Physicians press for emergency order to triage rising virus caseload
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This article was published 24/05/2021 (497 days ago), so information in it may no longer be current.
Manitoba’s pandemic stressed health care system is nearing the point where one in five of its COVID-19 patients in intensive care units have been shuttled out of the province to beds in Ontario.
A spokesperson for Shared Health said Monday four additional Manitoba COVID-19 patients were sent to ICUs in Ontario on Sunday, for a total 14 patients in beds in Ottawa, Thunder Bay, Sault Ste. Marie, North Bay, Windsor and London.
As of Monday, there are a total of 74 COVID-19 patients currently in Manitoba intensive care units, 11 of whom are under the age of 40, the spokesperson said, for a record 88 Manitobans requiring critical care as a result of the virus. Approximately 16 per cent of those patients are now in out-of-province hospitals for care. Shared Health said further patients were expected to be transferred later Monday.
The province also recorded 353 new cases as of 9:30 a.m. Monday. Over the holiday weekend, 1,237 cases were added to the provincial count, for a total of 5,061 active cases.
Test positivity rates remain high in Manitoba, hovering at 14.3 per cent.
As cases continue to rise and health-care workers struggle to manage existing caseloads of severely ill patients, the Canadian Medical Protective Association (a legal group representing physicians) submitted a letter to Premier Brian Pallister and Health Minister Heather Stefanson Friday (before the latter stepped down for a medical leave) asking for triage protocol to navigate critical care surges.
A triage protocol, enacted by emergency order, would provide a framework allowing health-care providers to prioritize access to ICU beds, the letter said, stating not enough resources exist to treat everyone in need. The triage protocol would create a system to help decide which patients get beds, which patients are transferred out of province and which could recover in makeshift ICU beds.
“Without a triage protocol, health-care providers will not be able to take the necessary steps to minimize the number of people who will die as a result of ICU overcapacity,” wrote Dr. Lisa Calder, CEO of the group.
“Manitoba is imminently facing the prospect of having insufficient ICU nurses and beds to manage the surge of patients with COVID-19, given the alarming rise of COVID-19 cases driven by new variants of concern.”
“Without a triage protocol, health-care providers will not be able to take the necessary steps to minimize the number of people who will die as a result of ICU overcapacity.” – Dr. Lisa Calder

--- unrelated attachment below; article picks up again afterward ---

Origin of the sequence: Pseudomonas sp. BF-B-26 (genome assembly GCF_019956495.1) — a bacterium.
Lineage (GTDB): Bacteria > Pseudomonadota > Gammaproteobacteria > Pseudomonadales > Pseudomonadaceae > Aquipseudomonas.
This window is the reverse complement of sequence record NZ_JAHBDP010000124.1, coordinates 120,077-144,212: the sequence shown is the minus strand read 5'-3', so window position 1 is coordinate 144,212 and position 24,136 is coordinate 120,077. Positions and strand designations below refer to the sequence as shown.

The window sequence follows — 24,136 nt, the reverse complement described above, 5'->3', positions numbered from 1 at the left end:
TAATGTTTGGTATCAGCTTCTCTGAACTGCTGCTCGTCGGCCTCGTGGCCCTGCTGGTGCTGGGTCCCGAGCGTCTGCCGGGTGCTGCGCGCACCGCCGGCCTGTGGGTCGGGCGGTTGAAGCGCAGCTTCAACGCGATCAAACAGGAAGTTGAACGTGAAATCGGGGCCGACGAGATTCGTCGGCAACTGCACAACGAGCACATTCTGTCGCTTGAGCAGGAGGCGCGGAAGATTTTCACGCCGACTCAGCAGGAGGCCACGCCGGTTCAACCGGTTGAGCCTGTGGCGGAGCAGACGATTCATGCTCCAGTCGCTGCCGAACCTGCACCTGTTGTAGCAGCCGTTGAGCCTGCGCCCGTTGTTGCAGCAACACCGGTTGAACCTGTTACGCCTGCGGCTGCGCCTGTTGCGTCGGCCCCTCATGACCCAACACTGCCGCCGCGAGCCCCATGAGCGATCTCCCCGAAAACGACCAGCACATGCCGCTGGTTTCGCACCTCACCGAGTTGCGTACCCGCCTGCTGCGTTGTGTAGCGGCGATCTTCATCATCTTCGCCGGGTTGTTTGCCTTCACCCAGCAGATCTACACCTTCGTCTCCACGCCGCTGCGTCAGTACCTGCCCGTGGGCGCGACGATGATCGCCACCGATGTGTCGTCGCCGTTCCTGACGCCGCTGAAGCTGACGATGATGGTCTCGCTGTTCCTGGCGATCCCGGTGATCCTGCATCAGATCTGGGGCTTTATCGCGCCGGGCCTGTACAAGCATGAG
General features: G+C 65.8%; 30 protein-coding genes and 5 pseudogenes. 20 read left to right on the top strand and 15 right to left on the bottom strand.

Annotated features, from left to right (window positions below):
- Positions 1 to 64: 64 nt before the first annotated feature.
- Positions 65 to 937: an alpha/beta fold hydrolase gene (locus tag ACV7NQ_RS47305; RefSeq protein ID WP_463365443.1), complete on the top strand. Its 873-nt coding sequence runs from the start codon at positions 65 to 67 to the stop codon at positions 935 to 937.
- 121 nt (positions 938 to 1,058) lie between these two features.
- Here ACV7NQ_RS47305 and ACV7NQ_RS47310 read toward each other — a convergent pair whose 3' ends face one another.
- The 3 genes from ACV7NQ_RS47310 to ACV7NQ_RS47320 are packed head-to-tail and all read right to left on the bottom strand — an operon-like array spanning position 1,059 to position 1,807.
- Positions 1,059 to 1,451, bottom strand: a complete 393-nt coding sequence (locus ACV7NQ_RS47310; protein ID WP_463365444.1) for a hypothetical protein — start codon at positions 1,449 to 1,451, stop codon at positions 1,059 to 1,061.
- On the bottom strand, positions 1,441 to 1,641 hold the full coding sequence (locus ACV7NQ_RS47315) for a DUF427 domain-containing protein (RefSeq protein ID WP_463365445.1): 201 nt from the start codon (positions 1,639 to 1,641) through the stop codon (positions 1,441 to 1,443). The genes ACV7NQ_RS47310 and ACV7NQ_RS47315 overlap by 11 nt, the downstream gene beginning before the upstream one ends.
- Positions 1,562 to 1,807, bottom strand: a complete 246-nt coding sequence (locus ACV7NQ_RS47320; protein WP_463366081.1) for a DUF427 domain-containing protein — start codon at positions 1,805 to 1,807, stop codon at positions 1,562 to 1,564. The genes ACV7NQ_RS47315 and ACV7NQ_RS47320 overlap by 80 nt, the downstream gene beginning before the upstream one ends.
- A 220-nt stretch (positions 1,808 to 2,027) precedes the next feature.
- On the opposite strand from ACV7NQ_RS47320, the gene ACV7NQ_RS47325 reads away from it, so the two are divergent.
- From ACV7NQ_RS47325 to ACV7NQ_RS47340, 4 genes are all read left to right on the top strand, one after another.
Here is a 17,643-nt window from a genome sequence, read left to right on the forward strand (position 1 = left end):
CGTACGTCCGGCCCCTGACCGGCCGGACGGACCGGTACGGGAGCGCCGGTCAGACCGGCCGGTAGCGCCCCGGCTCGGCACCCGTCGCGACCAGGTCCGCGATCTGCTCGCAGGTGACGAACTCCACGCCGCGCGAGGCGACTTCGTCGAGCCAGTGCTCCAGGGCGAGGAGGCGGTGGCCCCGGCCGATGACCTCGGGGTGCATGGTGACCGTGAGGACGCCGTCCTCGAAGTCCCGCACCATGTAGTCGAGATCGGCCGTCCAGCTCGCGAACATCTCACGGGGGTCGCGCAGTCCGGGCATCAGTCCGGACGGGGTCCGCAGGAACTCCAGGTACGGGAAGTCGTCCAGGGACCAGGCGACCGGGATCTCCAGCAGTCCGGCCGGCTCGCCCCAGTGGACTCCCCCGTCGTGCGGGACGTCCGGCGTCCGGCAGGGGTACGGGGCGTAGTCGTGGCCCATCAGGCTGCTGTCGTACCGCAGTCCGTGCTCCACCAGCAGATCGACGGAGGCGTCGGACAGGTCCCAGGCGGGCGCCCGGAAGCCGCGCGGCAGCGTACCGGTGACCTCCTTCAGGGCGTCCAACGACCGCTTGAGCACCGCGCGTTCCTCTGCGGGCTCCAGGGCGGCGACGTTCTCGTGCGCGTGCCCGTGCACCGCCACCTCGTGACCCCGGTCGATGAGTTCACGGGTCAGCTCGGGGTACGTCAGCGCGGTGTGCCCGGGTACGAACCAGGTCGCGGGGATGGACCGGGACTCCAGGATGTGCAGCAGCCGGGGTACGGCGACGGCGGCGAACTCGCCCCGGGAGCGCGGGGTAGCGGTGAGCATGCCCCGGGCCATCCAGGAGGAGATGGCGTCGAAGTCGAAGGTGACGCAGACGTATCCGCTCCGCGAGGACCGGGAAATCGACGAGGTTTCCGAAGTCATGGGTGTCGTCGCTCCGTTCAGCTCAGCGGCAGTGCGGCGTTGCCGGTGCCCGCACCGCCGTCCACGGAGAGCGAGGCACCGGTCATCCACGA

Alberta and Quebec have already enacted similar protocols, the letter said.
Calder acknowledged the province has asked the federal government for critical care nurses and respiratory therapists, and has begun shuffling patients to Ontario hospitals, but noted the worsening situation has potential to further overwhelm the health-care system.
The Free Press obtained a copy of the letter, which Doctors Manitoba also forwarded to its members, reiterating the call for a triage protocol to “guide decision making” for critical care and ER physicians.
“In the absence of such a protocol, decisions are being made on an ad hoc basis, and that creates confusion and results in delays of care. Delays for intensive care, even just a few minutes, can have life-and-death consequences for critically ill patients,” wrote Doctors Manitoba CEO Theresa Oswald.
In a statement over the weekend, Doctors Manitoba said the organization “is trying to work directly with provincial health officials to resolve physicians’ concerns, including over this long weekend.”
“In the absence of such a protocol, decisions are being made on an ad hoc basis, and that creates confusion and results in delays of care. Delays for intensive care, even just a few minutes, can have life-and-death consequences for critically ill patients.” – Doctors Manitoba CEO Theresa Oswald
The federal department for public safety and emergency preparedness released a statement Monday confirming Ottawa will send Red Cross medical staff, Canadian Armed Forces and federal health human resources to assist.
The government is also “prepared to deploy epidemiologists, public health capacity, laboratory technicians and increased testing capacity” as needed.
Provincial leaders are also considering new strategies to tackle vaccine hesitancy by floating a vaccination incentive program.
On Monday, the province unveiled a survey asking residents for their take on vaccine rollout, the vaccine experience, and what a possible incentive program could look like.
Among the offerings for those hesitant to get the shot: meal or grocery vouchers, free admission to local attractions, free items at bars and restaurants, retail discounts, draws for prizes, and financial incentives up to $100.
So far, the province has administered 748,270 vaccine doses, including 12,977 scheduled for Monday. More than 50 per cent of Manitobans over the age of 18 have received at least one dose of a COVID-19 vaccine.
Julia-Simone Rutgers is a climate reporter with a focus on environmental issues in Manitoba. Her position is part of a three-year partnership between the Winnipeg Free Press and The Narwhal, funded by the Winnipeg Foundation.